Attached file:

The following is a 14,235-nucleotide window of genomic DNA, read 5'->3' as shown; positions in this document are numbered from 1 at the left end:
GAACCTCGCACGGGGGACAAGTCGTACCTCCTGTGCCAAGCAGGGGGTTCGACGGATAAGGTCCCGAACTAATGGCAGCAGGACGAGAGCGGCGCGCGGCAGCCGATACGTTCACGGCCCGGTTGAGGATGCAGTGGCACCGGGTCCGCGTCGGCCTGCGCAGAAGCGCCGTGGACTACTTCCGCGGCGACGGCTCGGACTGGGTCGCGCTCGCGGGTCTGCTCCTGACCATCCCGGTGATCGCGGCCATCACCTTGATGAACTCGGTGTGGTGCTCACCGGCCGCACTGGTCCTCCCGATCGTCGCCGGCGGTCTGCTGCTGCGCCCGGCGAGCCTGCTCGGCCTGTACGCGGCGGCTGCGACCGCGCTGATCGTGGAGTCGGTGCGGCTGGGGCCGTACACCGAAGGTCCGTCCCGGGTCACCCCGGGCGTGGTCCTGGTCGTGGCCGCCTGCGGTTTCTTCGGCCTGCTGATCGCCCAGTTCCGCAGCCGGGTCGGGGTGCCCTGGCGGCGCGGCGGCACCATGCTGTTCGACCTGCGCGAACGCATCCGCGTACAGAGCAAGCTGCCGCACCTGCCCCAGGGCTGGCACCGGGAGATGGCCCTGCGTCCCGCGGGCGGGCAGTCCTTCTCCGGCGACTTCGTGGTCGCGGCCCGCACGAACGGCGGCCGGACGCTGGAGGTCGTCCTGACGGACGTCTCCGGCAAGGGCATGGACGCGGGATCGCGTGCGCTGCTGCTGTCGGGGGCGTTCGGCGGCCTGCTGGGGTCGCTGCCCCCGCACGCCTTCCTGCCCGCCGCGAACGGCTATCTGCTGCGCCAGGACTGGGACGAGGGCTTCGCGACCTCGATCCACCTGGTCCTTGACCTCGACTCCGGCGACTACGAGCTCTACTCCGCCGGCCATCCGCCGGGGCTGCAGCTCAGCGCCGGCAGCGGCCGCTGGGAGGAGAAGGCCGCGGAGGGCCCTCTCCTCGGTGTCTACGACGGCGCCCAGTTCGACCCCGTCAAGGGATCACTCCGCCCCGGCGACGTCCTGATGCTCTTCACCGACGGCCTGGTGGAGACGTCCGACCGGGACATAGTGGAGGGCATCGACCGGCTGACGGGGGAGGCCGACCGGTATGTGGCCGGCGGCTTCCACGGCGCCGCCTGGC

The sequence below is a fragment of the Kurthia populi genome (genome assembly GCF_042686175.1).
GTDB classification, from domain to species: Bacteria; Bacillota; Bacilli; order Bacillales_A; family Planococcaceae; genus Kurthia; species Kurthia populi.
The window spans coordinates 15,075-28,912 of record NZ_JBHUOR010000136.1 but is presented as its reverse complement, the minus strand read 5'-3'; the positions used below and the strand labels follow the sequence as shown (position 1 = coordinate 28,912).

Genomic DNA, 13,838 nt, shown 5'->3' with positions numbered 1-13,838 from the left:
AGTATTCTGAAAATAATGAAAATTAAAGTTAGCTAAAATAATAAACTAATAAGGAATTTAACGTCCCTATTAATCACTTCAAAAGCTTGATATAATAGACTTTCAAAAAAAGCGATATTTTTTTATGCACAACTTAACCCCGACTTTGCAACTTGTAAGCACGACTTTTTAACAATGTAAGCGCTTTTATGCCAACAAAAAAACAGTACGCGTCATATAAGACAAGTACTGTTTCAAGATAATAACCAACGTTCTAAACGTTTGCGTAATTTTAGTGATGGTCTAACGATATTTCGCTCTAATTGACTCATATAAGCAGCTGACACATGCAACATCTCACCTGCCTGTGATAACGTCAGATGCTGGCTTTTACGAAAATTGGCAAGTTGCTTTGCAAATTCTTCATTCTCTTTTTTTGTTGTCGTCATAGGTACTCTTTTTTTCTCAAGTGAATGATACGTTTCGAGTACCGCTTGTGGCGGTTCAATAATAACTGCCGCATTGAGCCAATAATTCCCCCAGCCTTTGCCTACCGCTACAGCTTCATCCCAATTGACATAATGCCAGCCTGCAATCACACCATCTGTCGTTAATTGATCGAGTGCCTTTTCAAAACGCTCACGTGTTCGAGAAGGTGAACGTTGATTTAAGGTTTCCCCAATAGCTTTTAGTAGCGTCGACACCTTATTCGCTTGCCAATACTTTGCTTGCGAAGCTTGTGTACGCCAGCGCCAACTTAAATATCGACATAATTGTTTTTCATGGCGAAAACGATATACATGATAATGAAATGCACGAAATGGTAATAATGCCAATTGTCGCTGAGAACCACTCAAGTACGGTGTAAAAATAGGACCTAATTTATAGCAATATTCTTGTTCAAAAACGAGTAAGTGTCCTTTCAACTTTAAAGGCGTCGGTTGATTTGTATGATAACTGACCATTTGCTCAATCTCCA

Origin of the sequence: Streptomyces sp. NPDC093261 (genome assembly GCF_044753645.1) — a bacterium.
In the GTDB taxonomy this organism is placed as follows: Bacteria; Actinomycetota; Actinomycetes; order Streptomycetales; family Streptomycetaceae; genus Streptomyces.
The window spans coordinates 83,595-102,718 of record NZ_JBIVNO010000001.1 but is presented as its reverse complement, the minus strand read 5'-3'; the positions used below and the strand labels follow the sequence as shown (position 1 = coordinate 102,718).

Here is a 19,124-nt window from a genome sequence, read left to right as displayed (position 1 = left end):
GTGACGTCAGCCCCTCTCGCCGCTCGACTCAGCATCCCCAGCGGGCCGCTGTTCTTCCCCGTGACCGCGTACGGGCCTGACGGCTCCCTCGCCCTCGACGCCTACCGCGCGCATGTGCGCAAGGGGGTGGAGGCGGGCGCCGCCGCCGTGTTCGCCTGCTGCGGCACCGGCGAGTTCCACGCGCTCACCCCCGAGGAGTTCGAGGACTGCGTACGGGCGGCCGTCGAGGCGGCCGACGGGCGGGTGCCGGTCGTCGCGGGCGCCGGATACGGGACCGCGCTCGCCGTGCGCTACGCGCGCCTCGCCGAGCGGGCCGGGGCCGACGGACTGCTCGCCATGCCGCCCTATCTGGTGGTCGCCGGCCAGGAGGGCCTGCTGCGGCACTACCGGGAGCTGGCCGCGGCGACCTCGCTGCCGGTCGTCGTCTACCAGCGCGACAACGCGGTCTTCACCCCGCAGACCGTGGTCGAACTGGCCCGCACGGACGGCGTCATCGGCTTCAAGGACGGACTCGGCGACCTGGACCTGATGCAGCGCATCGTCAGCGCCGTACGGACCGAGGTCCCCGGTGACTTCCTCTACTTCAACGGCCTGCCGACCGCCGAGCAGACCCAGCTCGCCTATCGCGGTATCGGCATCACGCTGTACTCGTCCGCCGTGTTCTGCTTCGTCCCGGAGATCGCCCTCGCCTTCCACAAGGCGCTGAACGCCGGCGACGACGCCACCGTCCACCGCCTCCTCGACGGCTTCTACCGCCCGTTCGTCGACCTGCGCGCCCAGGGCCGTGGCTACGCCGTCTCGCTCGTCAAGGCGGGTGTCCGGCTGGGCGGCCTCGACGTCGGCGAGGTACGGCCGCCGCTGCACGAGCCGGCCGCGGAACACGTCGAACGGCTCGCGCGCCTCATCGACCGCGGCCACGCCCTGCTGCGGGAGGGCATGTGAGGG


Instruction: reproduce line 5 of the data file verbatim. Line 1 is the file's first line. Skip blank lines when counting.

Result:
The window spans coordinates 15,075-28,912 of record NZ_JBHUOR010000136.1 but is presented as its reverse complement, the minus strand read 5'-3'; the positions used below and the strand labels follow the sequence as shown (position 1 = coordinate 28,912).